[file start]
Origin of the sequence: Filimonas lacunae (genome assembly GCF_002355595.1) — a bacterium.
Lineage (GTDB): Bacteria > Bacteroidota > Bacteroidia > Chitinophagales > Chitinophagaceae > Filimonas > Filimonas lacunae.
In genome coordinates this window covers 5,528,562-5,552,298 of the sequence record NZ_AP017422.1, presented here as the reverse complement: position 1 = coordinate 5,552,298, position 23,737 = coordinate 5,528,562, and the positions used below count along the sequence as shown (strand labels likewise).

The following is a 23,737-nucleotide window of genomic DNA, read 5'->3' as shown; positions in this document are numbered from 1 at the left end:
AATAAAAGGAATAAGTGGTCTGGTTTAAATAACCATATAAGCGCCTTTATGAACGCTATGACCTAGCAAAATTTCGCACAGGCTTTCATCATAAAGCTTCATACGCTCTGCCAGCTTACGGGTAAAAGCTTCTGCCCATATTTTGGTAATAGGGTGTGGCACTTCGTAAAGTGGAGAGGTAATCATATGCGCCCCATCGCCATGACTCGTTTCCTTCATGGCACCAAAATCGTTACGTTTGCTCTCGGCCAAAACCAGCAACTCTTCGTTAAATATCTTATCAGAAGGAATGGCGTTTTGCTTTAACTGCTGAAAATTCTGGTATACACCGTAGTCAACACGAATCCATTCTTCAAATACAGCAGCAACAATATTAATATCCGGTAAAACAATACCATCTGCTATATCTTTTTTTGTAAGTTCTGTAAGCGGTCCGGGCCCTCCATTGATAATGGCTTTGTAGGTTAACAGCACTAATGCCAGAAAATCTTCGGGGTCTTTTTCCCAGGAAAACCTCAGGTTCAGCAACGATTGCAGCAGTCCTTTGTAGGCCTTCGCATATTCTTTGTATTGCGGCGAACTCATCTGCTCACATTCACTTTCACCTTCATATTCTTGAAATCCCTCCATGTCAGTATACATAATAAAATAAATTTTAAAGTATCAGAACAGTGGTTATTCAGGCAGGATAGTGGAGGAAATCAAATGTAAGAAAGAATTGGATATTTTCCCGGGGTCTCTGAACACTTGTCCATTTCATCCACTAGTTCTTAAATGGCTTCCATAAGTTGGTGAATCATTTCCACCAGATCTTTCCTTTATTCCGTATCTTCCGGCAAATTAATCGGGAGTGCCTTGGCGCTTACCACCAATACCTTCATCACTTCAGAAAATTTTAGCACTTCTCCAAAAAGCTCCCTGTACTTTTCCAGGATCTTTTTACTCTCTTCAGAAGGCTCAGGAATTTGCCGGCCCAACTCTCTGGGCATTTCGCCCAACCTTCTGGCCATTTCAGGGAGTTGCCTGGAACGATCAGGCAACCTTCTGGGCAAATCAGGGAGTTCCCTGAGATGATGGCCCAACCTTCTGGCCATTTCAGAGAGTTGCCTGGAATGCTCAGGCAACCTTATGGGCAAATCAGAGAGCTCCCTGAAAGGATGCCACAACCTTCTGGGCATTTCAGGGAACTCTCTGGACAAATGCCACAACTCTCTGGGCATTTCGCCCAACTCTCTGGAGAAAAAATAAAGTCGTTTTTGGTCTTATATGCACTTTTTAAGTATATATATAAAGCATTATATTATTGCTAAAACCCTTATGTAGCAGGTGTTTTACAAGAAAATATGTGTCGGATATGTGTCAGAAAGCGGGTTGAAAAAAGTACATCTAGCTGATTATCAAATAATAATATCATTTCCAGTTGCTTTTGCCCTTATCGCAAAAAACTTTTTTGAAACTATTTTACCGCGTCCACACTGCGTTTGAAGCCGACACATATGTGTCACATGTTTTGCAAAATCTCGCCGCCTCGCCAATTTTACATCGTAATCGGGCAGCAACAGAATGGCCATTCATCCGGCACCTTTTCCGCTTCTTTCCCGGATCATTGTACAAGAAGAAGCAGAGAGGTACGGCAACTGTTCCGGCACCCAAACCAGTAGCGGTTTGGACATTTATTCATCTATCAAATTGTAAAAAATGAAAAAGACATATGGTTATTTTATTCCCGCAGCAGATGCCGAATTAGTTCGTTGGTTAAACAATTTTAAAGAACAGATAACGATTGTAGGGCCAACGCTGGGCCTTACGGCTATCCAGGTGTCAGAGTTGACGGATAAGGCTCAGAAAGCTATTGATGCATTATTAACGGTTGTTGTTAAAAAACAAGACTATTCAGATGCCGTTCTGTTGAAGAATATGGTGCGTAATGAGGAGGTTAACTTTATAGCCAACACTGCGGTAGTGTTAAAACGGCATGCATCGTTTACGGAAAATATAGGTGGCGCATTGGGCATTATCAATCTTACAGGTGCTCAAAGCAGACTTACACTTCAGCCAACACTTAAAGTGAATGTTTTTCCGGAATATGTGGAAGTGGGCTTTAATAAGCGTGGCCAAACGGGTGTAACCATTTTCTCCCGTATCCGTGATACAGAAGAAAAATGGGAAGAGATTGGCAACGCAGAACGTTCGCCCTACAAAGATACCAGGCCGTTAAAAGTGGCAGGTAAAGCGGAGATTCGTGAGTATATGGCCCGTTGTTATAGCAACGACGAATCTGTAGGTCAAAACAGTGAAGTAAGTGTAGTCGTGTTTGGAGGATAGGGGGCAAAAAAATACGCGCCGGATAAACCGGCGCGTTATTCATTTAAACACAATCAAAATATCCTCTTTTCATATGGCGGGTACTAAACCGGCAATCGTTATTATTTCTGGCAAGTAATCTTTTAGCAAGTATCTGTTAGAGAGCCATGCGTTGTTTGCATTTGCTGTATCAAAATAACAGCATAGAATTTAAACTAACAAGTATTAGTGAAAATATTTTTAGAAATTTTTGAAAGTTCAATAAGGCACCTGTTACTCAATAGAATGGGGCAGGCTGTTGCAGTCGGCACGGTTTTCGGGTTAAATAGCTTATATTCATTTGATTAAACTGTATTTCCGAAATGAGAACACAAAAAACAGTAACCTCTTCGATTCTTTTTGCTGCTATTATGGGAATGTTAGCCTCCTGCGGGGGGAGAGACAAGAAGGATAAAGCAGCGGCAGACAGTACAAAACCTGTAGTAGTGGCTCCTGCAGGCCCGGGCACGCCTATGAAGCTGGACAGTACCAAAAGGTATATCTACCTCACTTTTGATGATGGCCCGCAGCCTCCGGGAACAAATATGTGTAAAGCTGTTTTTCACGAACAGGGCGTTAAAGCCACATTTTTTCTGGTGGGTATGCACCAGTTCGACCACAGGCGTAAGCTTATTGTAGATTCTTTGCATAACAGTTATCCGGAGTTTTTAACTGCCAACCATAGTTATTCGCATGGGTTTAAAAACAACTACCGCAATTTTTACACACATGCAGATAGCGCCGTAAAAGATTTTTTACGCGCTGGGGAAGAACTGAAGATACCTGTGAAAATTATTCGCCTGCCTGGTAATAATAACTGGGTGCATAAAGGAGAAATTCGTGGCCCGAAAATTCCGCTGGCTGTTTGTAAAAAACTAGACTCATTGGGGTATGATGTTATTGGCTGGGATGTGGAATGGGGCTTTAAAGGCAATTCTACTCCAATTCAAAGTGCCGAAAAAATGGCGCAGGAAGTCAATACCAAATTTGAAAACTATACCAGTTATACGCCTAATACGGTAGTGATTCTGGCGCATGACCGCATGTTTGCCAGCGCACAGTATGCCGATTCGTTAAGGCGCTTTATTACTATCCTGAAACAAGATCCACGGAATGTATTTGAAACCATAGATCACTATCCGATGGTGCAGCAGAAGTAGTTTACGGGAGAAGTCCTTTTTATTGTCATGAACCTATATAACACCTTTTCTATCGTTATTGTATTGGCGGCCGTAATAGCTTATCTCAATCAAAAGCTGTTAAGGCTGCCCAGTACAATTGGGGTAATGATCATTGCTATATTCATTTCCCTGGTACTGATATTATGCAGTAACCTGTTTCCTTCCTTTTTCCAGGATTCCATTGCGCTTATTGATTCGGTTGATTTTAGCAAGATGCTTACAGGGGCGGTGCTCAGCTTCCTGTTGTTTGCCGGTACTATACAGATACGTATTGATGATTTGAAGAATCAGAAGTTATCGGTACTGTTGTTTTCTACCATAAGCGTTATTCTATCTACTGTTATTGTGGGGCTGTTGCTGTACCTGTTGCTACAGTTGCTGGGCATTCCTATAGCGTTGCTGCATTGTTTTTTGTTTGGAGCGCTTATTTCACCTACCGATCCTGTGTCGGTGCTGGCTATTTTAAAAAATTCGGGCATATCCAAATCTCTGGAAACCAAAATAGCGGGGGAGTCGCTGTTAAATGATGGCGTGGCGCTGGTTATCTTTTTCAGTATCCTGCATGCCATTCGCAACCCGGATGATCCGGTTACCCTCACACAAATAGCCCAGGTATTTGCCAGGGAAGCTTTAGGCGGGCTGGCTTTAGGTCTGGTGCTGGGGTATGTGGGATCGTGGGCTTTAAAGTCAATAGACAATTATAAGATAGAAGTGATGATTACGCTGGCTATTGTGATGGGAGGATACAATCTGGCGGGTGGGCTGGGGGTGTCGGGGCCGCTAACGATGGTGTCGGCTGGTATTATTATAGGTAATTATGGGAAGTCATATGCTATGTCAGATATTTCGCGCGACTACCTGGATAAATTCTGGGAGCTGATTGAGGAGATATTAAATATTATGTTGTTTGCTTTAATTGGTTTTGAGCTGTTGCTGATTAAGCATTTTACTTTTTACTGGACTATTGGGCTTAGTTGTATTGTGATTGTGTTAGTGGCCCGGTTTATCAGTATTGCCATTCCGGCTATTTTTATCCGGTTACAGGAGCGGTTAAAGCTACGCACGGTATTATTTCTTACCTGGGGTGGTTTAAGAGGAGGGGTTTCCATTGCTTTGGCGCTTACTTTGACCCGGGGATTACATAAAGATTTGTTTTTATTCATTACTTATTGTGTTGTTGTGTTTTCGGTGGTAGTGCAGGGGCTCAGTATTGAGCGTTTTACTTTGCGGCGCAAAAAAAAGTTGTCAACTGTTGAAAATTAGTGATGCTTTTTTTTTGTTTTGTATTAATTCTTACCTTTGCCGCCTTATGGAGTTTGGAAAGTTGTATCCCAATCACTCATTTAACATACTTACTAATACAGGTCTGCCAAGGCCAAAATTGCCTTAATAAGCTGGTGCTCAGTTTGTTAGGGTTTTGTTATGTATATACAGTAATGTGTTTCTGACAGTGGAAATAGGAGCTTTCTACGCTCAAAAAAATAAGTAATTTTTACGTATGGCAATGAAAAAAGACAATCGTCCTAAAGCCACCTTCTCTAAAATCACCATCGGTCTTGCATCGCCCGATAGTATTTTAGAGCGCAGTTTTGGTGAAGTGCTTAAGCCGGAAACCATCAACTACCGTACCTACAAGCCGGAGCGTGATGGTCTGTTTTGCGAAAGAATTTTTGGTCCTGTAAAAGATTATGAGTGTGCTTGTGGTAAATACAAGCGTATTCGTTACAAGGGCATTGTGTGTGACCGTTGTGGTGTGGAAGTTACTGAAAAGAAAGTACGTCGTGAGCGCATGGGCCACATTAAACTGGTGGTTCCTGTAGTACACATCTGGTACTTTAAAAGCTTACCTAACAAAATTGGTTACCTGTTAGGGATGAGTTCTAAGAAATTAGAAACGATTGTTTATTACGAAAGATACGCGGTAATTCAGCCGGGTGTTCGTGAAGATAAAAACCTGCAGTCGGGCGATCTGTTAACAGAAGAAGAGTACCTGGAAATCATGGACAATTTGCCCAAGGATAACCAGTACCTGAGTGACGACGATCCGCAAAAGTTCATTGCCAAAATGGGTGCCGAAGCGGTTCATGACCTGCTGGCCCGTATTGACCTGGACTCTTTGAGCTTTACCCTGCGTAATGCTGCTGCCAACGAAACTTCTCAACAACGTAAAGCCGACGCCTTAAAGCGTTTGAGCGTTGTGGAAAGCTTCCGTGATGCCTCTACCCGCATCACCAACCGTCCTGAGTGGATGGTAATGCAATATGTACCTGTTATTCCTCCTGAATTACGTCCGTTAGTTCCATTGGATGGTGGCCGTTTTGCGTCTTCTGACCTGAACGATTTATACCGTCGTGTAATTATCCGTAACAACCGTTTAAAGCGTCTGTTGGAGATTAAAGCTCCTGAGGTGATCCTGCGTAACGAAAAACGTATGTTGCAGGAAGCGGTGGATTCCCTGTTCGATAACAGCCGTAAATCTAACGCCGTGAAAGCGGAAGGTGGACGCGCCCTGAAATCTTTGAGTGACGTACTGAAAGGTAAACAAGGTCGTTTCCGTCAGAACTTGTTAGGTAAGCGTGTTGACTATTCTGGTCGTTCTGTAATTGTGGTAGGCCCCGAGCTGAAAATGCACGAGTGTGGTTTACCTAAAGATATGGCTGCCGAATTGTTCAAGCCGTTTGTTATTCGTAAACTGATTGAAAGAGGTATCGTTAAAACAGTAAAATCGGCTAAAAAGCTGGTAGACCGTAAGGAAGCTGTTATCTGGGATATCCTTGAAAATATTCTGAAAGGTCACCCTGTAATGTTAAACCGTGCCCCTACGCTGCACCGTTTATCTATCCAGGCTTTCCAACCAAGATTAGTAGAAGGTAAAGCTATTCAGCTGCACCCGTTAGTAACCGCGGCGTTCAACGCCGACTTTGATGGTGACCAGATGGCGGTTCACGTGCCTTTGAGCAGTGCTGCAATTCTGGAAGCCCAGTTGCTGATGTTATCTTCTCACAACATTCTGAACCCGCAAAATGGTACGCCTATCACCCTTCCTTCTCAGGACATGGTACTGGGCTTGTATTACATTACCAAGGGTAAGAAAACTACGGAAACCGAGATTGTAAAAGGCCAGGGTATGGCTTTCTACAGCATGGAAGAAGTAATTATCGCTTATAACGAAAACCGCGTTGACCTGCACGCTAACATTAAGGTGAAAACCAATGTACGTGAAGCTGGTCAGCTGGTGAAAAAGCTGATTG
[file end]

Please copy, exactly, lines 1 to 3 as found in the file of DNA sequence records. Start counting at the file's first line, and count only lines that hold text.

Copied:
Origin of the sequence: Filimonas lacunae (genome assembly GCF_002355595.1) — a bacterium.
Lineage (GTDB): Bacteria > Bacteroidota > Bacteroidia > Chitinophagales > Chitinophagaceae > Filimonas > Filimonas lacunae.
In genome coordinates this window covers 5,528,562-5,552,298 of the sequence record NZ_AP017422.1, presented here as the reverse complement: position 1 = coordinate 5,552,298, position 23,737 = coordinate 5,528,562, and the positions used below count along the sequence as shown (strand labels likewise).